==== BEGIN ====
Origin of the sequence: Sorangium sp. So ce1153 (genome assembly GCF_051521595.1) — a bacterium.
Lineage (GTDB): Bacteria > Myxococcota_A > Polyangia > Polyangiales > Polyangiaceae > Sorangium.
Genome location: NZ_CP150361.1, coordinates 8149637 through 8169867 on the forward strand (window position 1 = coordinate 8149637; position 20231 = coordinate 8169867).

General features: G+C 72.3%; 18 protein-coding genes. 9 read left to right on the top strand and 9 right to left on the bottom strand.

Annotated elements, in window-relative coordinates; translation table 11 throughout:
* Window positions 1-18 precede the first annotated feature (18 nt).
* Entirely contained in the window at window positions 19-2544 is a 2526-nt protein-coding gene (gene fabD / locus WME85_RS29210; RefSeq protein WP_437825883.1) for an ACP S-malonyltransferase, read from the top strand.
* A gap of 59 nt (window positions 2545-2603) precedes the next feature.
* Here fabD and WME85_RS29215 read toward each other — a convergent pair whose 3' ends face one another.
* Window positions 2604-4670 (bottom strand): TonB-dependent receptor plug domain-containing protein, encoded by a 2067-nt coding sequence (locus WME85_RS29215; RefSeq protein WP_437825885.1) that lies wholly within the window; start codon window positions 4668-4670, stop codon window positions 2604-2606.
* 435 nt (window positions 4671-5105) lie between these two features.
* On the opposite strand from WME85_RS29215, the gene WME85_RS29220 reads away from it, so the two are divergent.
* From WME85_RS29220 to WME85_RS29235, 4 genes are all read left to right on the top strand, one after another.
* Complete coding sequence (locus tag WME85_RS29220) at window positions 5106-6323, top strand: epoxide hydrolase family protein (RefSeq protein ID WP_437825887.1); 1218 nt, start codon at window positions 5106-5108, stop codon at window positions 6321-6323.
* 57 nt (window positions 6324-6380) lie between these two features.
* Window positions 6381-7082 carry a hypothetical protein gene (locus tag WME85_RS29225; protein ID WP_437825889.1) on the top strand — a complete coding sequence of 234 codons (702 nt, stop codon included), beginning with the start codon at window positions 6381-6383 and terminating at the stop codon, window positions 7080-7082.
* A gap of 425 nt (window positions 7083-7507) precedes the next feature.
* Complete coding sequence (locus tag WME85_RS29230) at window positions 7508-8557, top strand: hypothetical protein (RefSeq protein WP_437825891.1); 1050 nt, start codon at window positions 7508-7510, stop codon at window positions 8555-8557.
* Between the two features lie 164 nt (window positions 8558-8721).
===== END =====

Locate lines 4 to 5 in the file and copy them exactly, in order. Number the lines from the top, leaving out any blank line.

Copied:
General features: G+C 72.3%; 18 protein-coding genes. 9 read left to right on the top strand and 9 right to left on the bottom strand.

Annotated elements, in window-relative coordinates; translation table 11 throughout: